Know Thy Worth

Best practices in salary negotiation involve having a minimum acceptable, target, and reach compensation. I would ask for the range between target and reach, knowing most places probably fall between them.

Based on quotes previous employers had given me, I knew what was appropriate, commendable, or downright deplorable. Thinking about the total compensation package, salary could rise or fall based on benefits including insurance, equity, and vacation time.

Resources like Salary.com make it easy to look up median income levels for specific job titles based on city. It’s employer-reported, so you don’t have to worry about angry ex-employers posting their salaries haphazardly.

I also read a lot about the gender pay gap. It exists, it’s a problem, and I felt compelled to do my part to close it. That was a huge motivating factor. If you’re nervous about asking for even more money, read how Anna Marie negotiated for an addition $15k at Yammer.

Now listen to Nike and just do it.

My dilemma was when to broach the money issue. For some firms, the salary range at entry level was unmovable. If I waited until a later interview to ask for their range, they wouldn’t be able to match my request and we both would have wasted a lot of time.

Others had some negotiating opportunity, but if I asked too early, I risked making money the priority before establishing why I might be the right candidate.

If employers post the range with the job listing, this problem would be solved. And guess what? This could be put into effect in 2016 in Massachusetts. Contact your rep directly to improve pay transparency. 2 minutes to fairer compensation.

The Interview

Sitting in front of a hiring manager, recruiter, or CEO is like customer service – you get feedback really damn quick. From their eyes glancing towards your resume to their glazed over look as you speak, you learn what holds their attention and what’s missing the mark.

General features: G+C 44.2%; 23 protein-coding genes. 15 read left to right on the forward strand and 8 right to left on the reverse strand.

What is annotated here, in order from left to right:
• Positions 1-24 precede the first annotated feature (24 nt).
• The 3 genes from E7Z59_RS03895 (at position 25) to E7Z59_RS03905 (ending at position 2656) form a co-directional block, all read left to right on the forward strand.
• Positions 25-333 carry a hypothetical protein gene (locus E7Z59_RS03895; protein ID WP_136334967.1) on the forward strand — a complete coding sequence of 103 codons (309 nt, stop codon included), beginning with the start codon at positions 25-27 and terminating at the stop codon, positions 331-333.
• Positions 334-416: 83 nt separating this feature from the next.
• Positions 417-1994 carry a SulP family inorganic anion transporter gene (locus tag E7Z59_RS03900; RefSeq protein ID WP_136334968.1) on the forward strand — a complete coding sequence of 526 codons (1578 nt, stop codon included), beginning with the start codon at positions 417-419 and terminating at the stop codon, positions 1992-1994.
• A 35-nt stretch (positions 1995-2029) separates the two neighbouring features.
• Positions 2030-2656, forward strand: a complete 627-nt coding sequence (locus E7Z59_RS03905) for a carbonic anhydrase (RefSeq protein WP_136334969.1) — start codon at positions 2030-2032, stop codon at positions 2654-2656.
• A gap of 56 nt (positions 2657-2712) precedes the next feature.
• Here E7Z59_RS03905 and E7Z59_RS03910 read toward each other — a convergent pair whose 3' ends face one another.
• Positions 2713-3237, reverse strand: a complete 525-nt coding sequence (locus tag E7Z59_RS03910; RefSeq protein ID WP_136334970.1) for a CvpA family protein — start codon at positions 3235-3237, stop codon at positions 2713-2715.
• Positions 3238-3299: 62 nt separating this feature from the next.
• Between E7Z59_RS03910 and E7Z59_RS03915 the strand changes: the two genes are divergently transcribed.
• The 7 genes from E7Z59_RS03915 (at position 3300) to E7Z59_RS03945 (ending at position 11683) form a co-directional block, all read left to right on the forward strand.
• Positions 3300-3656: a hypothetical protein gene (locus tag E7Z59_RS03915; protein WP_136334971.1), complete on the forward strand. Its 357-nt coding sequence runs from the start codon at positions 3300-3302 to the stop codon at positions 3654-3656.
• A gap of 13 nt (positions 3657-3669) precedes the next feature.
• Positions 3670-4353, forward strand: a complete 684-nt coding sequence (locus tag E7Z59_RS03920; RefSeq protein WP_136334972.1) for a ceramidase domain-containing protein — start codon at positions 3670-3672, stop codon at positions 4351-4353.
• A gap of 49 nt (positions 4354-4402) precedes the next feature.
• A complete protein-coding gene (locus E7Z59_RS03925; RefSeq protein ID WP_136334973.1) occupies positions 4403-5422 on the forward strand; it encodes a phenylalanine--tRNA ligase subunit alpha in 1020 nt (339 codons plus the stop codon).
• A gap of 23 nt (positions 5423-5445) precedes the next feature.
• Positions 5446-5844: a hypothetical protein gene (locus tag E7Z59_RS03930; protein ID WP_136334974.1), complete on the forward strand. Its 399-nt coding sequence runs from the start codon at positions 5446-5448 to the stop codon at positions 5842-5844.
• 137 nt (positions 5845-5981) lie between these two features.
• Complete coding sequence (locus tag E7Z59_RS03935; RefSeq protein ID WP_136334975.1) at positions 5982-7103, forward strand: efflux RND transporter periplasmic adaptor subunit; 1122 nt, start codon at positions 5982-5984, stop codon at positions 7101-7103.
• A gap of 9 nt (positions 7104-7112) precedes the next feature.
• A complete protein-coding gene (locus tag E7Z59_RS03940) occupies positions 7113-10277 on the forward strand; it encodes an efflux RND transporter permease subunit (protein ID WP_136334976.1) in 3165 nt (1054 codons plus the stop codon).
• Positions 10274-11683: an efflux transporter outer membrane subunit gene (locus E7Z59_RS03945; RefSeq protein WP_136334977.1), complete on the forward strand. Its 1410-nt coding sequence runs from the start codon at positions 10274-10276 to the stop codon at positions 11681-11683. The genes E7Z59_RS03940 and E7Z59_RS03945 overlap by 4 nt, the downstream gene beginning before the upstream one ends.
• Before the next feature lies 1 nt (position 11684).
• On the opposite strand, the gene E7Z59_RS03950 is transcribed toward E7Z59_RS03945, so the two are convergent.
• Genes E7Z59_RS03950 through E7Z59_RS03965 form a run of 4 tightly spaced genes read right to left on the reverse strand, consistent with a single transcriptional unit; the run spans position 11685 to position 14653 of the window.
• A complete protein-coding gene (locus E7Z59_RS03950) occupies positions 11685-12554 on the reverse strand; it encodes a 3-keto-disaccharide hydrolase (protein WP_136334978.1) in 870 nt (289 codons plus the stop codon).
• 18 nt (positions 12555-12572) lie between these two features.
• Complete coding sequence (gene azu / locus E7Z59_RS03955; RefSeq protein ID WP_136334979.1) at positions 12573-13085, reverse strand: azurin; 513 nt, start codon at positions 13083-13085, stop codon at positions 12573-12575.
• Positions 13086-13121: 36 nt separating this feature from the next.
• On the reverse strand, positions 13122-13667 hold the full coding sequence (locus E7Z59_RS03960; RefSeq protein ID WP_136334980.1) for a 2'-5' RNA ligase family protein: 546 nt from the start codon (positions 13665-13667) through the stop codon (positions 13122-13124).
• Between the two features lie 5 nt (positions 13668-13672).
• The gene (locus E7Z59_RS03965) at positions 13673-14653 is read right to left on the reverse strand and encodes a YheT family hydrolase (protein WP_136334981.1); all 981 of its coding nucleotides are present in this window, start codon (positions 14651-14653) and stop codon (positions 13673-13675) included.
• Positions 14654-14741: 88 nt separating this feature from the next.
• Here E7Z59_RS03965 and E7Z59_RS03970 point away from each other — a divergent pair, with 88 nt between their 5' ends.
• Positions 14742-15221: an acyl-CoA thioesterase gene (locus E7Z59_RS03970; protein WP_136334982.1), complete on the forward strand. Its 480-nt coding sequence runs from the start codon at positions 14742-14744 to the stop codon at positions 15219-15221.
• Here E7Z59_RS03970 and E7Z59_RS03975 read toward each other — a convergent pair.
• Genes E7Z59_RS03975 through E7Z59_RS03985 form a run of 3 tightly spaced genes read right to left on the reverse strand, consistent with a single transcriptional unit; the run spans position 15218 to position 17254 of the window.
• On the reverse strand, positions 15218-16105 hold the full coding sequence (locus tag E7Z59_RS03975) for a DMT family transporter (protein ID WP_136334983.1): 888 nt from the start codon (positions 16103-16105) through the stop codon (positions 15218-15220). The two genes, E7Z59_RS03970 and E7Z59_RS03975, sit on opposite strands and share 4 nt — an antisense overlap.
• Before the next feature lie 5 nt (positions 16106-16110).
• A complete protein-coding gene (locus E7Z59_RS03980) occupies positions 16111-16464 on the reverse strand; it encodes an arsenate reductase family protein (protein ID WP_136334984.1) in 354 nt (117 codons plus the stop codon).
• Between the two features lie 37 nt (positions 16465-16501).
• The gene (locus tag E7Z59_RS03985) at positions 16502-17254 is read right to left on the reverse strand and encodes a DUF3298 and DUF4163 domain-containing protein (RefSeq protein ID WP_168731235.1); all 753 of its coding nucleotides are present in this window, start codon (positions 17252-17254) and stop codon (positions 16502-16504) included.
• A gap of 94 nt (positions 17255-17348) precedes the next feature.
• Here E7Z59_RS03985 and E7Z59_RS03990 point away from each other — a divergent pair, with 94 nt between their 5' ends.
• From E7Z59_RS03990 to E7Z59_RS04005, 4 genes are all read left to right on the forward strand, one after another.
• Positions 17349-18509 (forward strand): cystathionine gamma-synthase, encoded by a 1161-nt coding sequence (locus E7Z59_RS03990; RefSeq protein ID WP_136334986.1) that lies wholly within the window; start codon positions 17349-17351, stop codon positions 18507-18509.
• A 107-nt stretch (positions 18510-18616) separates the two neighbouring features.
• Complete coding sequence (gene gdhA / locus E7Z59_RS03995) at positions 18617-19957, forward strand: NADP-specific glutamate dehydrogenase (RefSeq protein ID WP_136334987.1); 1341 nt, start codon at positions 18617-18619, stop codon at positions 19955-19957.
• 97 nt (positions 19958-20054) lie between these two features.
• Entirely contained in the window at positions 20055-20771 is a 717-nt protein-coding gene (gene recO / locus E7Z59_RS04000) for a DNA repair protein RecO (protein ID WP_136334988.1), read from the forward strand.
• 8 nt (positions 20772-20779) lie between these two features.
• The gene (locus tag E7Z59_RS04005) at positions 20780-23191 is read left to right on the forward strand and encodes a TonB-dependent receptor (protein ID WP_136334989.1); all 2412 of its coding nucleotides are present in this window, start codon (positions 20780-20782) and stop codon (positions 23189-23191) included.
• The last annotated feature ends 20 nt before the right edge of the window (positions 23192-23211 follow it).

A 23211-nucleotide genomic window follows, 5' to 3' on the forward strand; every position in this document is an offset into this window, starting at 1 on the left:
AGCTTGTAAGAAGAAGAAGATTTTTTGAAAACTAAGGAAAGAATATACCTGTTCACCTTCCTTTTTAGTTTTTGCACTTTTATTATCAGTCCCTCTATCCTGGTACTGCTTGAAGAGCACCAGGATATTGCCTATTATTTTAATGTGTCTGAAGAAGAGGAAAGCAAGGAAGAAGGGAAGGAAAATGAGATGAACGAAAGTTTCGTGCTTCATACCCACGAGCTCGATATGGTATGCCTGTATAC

These were my top answers to have at the ready before every meeting:

  • What you want

“Product-market fit, a leadership team I can learn form, and the opportunity to have a hands-on impact with company projects”

  • Your weaknesses – and your solutions

“I can be too much of a perfectionist and devote too much time to a task, so I like to over-communicate deadlines. I’m chronically late so I set my clocks back five minutes. If something isn’t going well for me, I hesitate to speak up in case the issue resolves itself. In the meantime, I like to maintain regular meetings with my manager to keep communication open.”

  • How to explain your last exit

“I loved my role there and was really proud of the work I did to build that company. There were a lot of leadership changes. Those brought culture shifts, and I didn’t see the opportunity to learn at the same pace going forward”

  • Why you want to work here

“I’m interested in learning from people with a breadth of experience in digital marketing, I’m seeking experience at the enterprise level, and there is opportunity for professional growth here.”

I also like to remember that I’m interviewing them as much as, if not more than they’re interviewing me. Here are my favorite questions to put the interviewer on the hot seat:

  • What quality or skill do you expect candidates to have that you often see lacking in this role?
  • What’s the challenge that you’re really grappling with when you sit down at your desk every morning at 9AM?
  • Why did you join [this company]?

How they answer these questions not only tells me a lot about them, but gives me some insight into if this is a fit.